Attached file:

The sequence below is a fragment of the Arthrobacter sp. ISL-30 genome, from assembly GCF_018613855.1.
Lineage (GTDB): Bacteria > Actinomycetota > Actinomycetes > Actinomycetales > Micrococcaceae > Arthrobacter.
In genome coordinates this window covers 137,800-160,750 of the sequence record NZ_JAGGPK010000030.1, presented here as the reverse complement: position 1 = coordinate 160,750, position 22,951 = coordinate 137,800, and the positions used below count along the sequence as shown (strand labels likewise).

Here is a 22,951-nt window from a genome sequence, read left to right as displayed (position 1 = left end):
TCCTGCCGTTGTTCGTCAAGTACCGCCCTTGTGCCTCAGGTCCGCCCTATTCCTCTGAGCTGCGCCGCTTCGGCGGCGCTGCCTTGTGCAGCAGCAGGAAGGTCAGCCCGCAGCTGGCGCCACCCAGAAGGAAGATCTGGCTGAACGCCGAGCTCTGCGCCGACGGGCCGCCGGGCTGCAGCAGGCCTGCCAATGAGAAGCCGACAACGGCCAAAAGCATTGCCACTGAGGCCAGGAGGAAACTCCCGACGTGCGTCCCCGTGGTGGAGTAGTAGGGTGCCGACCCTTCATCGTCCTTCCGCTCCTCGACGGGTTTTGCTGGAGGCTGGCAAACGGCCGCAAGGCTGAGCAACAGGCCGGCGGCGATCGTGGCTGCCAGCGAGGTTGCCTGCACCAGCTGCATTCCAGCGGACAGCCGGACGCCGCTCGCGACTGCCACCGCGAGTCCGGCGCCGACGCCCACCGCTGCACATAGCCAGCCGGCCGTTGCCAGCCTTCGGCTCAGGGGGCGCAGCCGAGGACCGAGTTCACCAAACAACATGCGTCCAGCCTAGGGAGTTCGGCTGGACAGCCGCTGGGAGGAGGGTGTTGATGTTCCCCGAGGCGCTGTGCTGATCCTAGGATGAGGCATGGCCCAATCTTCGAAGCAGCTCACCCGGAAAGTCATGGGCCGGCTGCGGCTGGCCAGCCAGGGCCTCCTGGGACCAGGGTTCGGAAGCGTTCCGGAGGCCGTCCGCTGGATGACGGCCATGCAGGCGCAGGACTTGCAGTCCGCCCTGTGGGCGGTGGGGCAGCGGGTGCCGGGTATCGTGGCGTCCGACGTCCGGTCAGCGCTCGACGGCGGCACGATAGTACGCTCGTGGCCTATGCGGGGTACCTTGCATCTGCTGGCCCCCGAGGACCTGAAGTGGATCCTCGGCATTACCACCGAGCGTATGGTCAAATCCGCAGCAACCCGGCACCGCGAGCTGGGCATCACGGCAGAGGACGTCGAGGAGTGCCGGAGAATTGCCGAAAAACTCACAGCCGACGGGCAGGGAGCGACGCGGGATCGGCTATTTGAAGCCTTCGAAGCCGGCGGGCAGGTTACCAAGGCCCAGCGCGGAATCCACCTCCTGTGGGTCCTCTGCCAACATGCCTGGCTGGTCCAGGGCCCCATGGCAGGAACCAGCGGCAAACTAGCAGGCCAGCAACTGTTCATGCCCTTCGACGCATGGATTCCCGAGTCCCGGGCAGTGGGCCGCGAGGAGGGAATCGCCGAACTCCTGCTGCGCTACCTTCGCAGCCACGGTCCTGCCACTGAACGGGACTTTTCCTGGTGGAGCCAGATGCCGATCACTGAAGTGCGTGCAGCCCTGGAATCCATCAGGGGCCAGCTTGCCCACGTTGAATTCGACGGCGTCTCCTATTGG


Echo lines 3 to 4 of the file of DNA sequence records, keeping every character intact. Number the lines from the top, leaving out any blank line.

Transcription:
In genome coordinates this window covers 137,800-160,750 of the sequence record NZ_JAGGPK010000030.1, presented here as the reverse complement: position 1 = coordinate 160,750, position 22,951 = coordinate 137,800, and the positions used below count along the sequence as shown (strand labels likewise).

Here is a 22,951-nt window from a genome sequence, read left to right as displayed (position 1 = left end):